Fair Housing Act

It prohibits municipalities and other local government entities from making zoning or land use decisions or implementing land use policies that exclude or discriminate against individuals with disabilities, including recovering drug and alcohol addicts. Current substance users are not considered disabled.

Rehabilitation Act

It recognizes people with drug addiction who are participating in a supervised rehabilitation program and are no longer engaging in the illegal use of drugs. The act prohibits discrimination against people with the disability by any entity that receives federal financial assistance.


Yes, drug and alcohol addiction is considered a disability under federal law, so both Township officials and residents have to be very, very careful how they express their concerns lest they provide fodder for a law suit.  Don't make the mistakes that Port St. Lucie made.  There, individual local elected officials were sued personally.  This pressured them to reverse course.  Township officials and residents interested in protecting their community but avoiding these pitfalls should read the news clips below:

Stuart News, The (FL)

September 8, 2013

Detox center rejection may lead to lawsuit

PORT ST. LUCIE — If elected officials vote to reject a proposed detoxification center in the western part of the city, they will please hundreds of nearby residents who have mobilized to fight the project. But the city could open the door for a federal discrimination lawsuit.

And this will not be the first one.

Two drug treatment centers have filed complaints within the past year against Port St. Lucie. Other South Florida municipalities have faced similar lawsuits for not allowing drug treatment centers and sober homes.

Recovering drug addicts are considered disabled and protected by the Americans with Disabilities Act and the Fair Housing Act. The Housing Act prohibits local governments from making zoning or land use decisions that exclude or discriminate against disabled people.

A report by the Department of Children and Families found that federal courts have held government officials personally liable for decisions that violate the Housing Act...

 “There will be car thefts, home invasions, muggings, rapes and more,” resident Ed Giesing wrote in a letter to the editor.

Comments like Giesing’s could be used in a lawsuit. They could show there was discrimination against recovering drug addicts if the city rejects the detox center, Senior Assistant City Attorney Pam Booker told residents on Tuesday.

“When local governments give in to political pressure by residents, they lose,” she said. “It just doesn’t end well.”

Local governments can act on the basis of protecting the public health and safety of people affected by drug treatment centers and sober homes, the DCF report states. However, the governments must show objective recent evidence and not unsubstantiated assumptions.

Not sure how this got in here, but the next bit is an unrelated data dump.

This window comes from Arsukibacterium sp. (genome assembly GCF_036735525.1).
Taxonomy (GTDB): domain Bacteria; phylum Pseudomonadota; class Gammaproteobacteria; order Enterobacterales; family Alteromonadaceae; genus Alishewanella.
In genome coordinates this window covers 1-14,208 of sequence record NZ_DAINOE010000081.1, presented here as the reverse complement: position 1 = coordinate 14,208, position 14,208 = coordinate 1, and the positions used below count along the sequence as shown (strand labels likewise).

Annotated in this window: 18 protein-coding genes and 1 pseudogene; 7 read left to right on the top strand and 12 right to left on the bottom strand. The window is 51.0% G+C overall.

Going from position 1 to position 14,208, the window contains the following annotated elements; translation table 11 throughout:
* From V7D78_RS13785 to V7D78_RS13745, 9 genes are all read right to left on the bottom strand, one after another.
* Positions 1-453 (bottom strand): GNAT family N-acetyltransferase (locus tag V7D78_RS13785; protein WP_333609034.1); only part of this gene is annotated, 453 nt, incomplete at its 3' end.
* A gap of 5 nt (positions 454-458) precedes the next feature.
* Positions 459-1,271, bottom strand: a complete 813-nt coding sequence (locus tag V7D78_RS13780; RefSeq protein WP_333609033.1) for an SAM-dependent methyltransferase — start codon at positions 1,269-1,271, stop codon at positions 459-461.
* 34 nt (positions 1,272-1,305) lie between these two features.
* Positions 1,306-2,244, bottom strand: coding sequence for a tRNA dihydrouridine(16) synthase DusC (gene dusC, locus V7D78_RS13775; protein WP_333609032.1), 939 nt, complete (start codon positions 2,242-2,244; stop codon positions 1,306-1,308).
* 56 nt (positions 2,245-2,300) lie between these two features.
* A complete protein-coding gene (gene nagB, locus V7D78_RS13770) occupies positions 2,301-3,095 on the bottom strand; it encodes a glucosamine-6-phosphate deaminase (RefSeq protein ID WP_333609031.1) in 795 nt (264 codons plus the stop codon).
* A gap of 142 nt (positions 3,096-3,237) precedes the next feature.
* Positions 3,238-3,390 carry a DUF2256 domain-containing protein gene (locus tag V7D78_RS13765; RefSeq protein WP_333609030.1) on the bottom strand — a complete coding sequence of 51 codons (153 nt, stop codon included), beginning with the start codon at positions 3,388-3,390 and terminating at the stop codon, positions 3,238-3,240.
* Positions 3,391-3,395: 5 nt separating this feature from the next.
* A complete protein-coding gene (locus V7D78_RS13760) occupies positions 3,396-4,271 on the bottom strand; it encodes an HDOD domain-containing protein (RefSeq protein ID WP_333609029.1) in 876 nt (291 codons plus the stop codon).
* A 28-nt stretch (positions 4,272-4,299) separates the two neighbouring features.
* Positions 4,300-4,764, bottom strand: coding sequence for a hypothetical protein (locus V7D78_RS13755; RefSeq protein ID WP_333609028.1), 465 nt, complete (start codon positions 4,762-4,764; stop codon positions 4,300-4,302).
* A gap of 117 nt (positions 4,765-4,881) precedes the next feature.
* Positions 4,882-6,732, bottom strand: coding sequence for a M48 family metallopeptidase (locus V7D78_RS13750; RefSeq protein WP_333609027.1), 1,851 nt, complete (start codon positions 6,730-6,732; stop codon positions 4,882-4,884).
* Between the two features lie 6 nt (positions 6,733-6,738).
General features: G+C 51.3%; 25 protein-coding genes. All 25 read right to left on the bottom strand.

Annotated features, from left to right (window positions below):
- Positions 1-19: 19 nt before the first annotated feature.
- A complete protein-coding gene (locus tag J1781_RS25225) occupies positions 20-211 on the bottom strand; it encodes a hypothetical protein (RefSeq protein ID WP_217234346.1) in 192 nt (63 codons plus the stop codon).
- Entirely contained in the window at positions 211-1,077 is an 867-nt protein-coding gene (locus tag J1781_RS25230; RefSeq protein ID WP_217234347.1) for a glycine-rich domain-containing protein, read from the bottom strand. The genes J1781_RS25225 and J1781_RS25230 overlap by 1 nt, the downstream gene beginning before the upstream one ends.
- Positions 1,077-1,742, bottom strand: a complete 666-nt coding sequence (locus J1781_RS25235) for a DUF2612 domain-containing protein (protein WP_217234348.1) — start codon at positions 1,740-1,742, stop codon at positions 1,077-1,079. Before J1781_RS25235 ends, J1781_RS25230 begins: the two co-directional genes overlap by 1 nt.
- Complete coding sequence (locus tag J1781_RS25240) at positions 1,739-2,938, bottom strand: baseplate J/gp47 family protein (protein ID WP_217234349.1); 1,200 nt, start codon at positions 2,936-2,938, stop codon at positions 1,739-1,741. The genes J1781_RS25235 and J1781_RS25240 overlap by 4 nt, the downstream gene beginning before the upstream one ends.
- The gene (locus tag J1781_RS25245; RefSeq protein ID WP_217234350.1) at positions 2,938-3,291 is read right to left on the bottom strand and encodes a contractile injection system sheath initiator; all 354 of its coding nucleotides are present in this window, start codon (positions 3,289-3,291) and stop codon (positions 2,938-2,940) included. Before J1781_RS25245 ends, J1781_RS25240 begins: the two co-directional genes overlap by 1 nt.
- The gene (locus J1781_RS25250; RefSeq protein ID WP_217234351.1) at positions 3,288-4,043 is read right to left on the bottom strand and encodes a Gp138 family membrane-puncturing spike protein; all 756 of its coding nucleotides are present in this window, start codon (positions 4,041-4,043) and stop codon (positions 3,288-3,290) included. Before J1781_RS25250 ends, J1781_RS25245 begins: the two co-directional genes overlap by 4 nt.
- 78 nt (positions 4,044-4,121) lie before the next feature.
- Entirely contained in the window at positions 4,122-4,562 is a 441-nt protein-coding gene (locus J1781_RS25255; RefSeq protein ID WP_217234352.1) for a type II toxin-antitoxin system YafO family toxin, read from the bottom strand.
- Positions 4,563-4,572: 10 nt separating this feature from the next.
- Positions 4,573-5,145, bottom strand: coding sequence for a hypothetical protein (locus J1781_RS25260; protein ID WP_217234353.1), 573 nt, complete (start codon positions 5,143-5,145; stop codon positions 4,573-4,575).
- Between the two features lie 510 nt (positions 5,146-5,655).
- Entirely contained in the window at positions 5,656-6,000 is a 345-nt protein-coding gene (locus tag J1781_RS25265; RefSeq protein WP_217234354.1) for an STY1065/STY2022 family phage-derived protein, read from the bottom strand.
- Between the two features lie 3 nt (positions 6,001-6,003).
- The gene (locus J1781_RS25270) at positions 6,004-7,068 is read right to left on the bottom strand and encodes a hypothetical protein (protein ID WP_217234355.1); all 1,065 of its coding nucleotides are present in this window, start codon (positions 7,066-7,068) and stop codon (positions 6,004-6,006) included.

Some local governments involved in discrimination lawsuits under the ADA and FHA have paid $1 million to $3 million in legal fees and damages, Booker said.

...Ambrosia Treatment Center sued the city when the officials denied a rezoning request for two homes on Duxbury Avenue, near Southwest Bayshore Boulevard. The center uses the homes as housing for patients receiving treatment off site.

“The City Commission and Planning and Zoning Board have held a number of hearings where members of the community have voiced NIMBY (‘Not in My Backyard’) comments opposing housing and treatment facilities for people in recovery,” the lawsuit states.

Ambrosia dropped the lawsuit when the city granted the rezoning request, Booker said.

Stuart News, The (FL)

September 25, 2013

Lawyer: Hearing provided fuel for lawsuit

PORT ST. LUCIE — A proposed drug treatment facility was rejected by City Council, but Monday night’s meeting to discuss it could have not gone better for the project’s proponents, their lawyer said...

“Last night’s hearing could not have gone better for us in terms of giving us ammunition for a federal lawsuit,” Green said Tuesday. “We got abundant evidence of public and official hostility against people with disabilities.”

Green said he is studying different legal options he can pursue, including a federal lawsuit and another one at the state level. He did not explain what the latter would allege.

Recovering drug and alcohol addicts are considered disabled and protected by two federal laws, the Americans with Disabilities Act and the Fair Housing Act, making it illegal for local governments to create laws that deny those people access to housing.

Green sent a letter to Port St. Lucie officials Sept. 20 asking them to not destroy or conceal any files, emails, voice mails or records that could be used as evidence in a possible lawsuit.

James K. Green, the West Palm Beach lawyer representing the treatment facility, states in the lawsuit that the city, Councilwoman Michelle Lee Berger and Mayor JoAnn Faiella violated the Americans with Disabilities Act, the Federal Fair Housing Act and the Rehabilitation Act of 1973.